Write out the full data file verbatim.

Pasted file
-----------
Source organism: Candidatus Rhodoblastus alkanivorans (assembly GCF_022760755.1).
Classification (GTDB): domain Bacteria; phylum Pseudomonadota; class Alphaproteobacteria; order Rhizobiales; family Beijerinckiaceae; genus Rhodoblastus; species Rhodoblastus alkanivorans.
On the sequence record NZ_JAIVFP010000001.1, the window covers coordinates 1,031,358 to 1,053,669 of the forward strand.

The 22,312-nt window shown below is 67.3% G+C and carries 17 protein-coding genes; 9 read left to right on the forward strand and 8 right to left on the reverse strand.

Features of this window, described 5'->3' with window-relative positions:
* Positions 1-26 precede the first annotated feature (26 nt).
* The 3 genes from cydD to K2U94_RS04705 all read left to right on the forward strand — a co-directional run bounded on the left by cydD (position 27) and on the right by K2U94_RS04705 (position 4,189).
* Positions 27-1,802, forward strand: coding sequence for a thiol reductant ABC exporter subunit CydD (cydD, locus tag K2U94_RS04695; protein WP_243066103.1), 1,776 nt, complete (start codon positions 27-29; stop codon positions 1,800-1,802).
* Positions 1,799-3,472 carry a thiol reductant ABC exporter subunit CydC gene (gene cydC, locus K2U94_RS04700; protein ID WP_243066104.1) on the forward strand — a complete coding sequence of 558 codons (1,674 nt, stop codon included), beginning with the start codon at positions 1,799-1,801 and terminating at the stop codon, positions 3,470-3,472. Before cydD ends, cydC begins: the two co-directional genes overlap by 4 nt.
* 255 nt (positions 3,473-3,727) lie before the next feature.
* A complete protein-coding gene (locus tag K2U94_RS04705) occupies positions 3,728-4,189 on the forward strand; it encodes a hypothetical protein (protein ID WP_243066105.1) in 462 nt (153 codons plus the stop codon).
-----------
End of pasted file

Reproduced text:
Source organism: Candidatus Rhodoblastus alkanivorans (assembly GCF_022760755.1).
Classification (GTDB): domain Bacteria; phylum Pseudomonadota; class Alphaproteobacteria; order Rhizobiales; family Beijerinckiaceae; genus Rhodoblastus; species Rhodoblastus alkanivorans.
On the sequence record NZ_JAIVFP010000001.1, the window covers coordinates 1,031,358 to 1,053,669 of the forward strand.

The 22,312-nt window shown below is 67.3% G+C and carries 17 protein-coding genes; 9 read left to right on the forward strand and 8 right to left on the reverse strand.

Features of this window, described 5'->3' with window-relative positions:
* Positions 1-26 precede the first annotated feature (26 nt).
* The 3 genes from cydD to K2U94_RS04705 all read left to right on the forward strand — a co-directional run bounded on the left by cydD (position 27) and on the right by K2U94_RS04705 (position 4,189).
* Positions 27-1,802, forward strand: coding sequence for a thiol reductant ABC exporter subunit CydD (cydD, locus tag K2U94_RS04695; protein WP_243066103.1), 1,776 nt, complete (start codon positions 27-29; stop codon positions 1,800-1,802).
* Positions 1,799-3,472 carry a thiol reductant ABC exporter subunit CydC gene (gene cydC, locus K2U94_RS04700; protein ID WP_243066104.1) on the forward strand — a complete coding sequence of 558 codons (1,674 nt, stop codon included), beginning with the start codon at positions 1,799-1,801 and terminating at the stop codon, positions 3,470-3,472. Before cydD ends, cydC begins: the two co-directional genes overlap by 4 nt.
* 255 nt (positions 3,473-3,727) lie before the next feature.
* A complete protein-coding gene (locus tag K2U94_RS04705) occupies positions 3,728-4,189 on the forward strand; it encodes a hypothetical protein (protein ID WP_243066105.1) in 462 nt (153 codons plus the stop codon).